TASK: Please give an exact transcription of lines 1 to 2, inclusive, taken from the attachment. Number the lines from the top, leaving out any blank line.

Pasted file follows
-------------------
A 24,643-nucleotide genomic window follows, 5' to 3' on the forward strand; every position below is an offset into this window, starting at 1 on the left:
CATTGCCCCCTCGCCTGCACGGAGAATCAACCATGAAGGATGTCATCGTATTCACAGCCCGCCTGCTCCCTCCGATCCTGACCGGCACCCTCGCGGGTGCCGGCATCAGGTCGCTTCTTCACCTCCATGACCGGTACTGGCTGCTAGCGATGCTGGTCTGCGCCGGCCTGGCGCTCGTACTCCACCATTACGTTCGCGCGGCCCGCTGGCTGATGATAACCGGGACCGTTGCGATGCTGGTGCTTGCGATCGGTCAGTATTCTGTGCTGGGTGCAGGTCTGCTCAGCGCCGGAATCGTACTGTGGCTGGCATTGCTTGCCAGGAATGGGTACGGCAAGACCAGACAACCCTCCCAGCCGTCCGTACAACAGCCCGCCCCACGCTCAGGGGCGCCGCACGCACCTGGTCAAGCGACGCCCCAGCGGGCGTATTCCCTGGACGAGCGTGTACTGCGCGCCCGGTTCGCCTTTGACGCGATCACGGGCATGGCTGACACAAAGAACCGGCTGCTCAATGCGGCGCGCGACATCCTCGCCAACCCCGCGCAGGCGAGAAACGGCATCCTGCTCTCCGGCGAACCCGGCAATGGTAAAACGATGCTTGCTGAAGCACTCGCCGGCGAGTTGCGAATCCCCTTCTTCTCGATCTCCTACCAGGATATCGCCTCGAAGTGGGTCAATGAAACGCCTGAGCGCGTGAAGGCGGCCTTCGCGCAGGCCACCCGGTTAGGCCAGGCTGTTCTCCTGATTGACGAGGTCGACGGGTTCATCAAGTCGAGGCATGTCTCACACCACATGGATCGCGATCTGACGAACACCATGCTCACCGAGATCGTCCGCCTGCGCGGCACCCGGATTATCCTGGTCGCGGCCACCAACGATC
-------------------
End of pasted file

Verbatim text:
A 24,643-nucleotide genomic window follows, 5' to 3' on the forward strand; every position below is an offset into this window, starting at 1 on the left:
CATTGCCCCCTCGCCTGCACGGAGAATCAACCATGAAGGATGTCATCGTATTCACAGCCCGCCTGCTCCCTCCGATCCTGACCGGCACCCTCGCGGGTGCCGGCATCAGGTCGCTTCTTCACCTCCATGACCGGTACTGGCTGCTAGCGATGCTGGTCTGCGCCGGCCTGGCGCTCGTACTCCACCATTACGTTCGCGCGGCCCGCTGGCTGATGATAACCGGGACCGTTGCGATGCTGGTGCTTGCGATCGGTCAGTATTCTGTGCTGGGTGCAGGTCTGCTCAGCGCCGGAATCGTACTGTGGCTGGCATTGCTTGCCAGGAATGGGTACGGCAAGACCAGACAACCCTCCCAGCCGTCCGTACAACAGCCCGCCCCACGCTCAGGGGCGCCGCACGCACCTGGTCAAGCGACGCCCCAGCGGGCGTATTCCCTGGACGAGCGTGTACTGCGCGCCCGGTTCGCCTTTGACGCGATCACGGGCATGGCTGACACAAAGAACCGGCTGCTCAATGCGGCGCGCGACATCCTCGCCAACCCCGCGCAGGCGAGAAACGGCATCCTGCTCTCCGGCGAACCCGGCAATGGTAAAACGATGCTTGCTGAAGCACTCGCCGGCGAGTTGCGAATCCCCTTCTTCTCGATCTCCTACCAGGATATCGCCTCGAAGTGGGTCAATGAAACGCCTGAGCGCGTGAAGGCGGCCTTCGCGCAGGCCACCCGGTTAGGCCAGGCTGTTCTCCTGATTGACGAGGTCGACGGGTTCATCAAGTCGAGGCATGTCTCACACCACATGGATCGCGATCTGACGAACACCATGCTCACCGAGATCGTCCGCCTGCGCGGCACCCGGATTATCCTGGTCGCGGCCACCAACGATC